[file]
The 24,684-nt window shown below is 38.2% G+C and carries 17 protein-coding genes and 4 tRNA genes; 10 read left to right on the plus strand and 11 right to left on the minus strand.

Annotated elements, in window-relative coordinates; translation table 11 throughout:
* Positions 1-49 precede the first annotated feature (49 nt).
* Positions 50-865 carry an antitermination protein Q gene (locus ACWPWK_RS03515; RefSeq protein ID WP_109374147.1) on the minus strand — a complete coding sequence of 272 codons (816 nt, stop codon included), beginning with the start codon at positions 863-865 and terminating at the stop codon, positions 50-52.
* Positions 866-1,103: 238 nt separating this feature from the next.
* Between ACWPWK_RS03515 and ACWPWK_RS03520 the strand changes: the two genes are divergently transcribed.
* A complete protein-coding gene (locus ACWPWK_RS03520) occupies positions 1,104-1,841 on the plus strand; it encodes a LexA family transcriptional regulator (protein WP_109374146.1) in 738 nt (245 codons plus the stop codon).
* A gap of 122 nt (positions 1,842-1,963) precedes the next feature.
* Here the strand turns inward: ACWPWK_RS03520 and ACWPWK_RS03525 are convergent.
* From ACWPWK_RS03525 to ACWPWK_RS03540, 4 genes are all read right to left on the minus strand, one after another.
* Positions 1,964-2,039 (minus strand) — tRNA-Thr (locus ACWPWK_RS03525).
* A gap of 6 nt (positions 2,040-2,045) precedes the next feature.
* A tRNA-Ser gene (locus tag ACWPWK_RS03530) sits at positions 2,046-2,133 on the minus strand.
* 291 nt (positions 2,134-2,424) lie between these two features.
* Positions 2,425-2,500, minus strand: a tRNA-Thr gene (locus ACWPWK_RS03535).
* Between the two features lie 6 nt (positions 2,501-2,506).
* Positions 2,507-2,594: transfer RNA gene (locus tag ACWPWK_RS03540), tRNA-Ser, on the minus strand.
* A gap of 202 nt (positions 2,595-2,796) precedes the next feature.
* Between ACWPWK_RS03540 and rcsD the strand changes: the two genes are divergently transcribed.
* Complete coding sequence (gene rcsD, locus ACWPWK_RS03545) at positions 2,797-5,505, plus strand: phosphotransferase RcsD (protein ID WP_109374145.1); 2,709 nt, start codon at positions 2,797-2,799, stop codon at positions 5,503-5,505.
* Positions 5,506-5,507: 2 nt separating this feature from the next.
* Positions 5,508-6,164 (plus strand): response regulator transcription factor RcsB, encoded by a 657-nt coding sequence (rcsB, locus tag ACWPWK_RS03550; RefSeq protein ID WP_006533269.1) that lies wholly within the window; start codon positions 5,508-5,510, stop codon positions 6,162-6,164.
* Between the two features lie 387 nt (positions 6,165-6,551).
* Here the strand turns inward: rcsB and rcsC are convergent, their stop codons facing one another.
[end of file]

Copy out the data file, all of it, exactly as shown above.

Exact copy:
The 24,684-nt window shown below is 38.2% G+C and carries 17 protein-coding genes and 4 tRNA genes; 10 read left to right on the plus strand and 11 right to left on the minus strand.

Annotated elements, in window-relative coordinates; translation table 11 throughout:
* Positions 1-49 precede the first annotated feature (49 nt).
* Positions 50-865 carry an antitermination protein Q gene (locus ACWPWK_RS03515; RefSeq protein ID WP_109374147.1) on the minus strand — a complete coding sequence of 272 codons (816 nt, stop codon included), beginning with the start codon at positions 863-865 and terminating at the stop codon, positions 50-52.
* Positions 866-1,103: 238 nt separating this feature from the next.
* Between ACWPWK_RS03515 and ACWPWK_RS03520 the strand changes: the two genes are divergently transcribed.
* A complete protein-coding gene (locus ACWPWK_RS03520) occupies positions 1,104-1,841 on the plus strand; it encodes a LexA family transcriptional regulator (protein WP_109374146.1) in 738 nt (245 codons plus the stop codon).
* A gap of 122 nt (positions 1,842-1,963) precedes the next feature.
* Here the strand turns inward: ACWPWK_RS03520 and ACWPWK_RS03525 are convergent.
* From ACWPWK_RS03525 to ACWPWK_RS03540, 4 genes are all read right to left on the minus strand, one after another.
* Positions 1,964-2,039 (minus strand) — tRNA-Thr (locus ACWPWK_RS03525).
* A gap of 6 nt (positions 2,040-2,045) precedes the next feature.
* A tRNA-Ser gene (locus tag ACWPWK_RS03530) sits at positions 2,046-2,133 on the minus strand.
* 291 nt (positions 2,134-2,424) lie between these two features.
* Positions 2,425-2,500, minus strand: a tRNA-Thr gene (locus ACWPWK_RS03535).
* Between the two features lie 6 nt (positions 2,501-2,506).
* Positions 2,507-2,594: transfer RNA gene (locus tag ACWPWK_RS03540), tRNA-Ser, on the minus strand.
* A gap of 202 nt (positions 2,595-2,796) precedes the next feature.
* Between ACWPWK_RS03540 and rcsD the strand changes: the two genes are divergently transcribed.
* Complete coding sequence (gene rcsD, locus ACWPWK_RS03545) at positions 2,797-5,505, plus strand: phosphotransferase RcsD (protein ID WP_109374145.1); 2,709 nt, start codon at positions 2,797-2,799, stop codon at positions 5,503-5,505.
* Positions 5,506-5,507: 2 nt separating this feature from the next.
* Positions 5,508-6,164 (plus strand): response regulator transcription factor RcsB, encoded by a 657-nt coding sequence (rcsB, locus tag ACWPWK_RS03550; RefSeq protein ID WP_006533269.1) that lies wholly within the window; start codon positions 5,508-5,510, stop codon positions 6,162-6,164.
* Between the two features lie 387 nt (positions 6,165-6,551).
* Here the strand turns inward: rcsB and rcsC are convergent, their stop codons facing one another.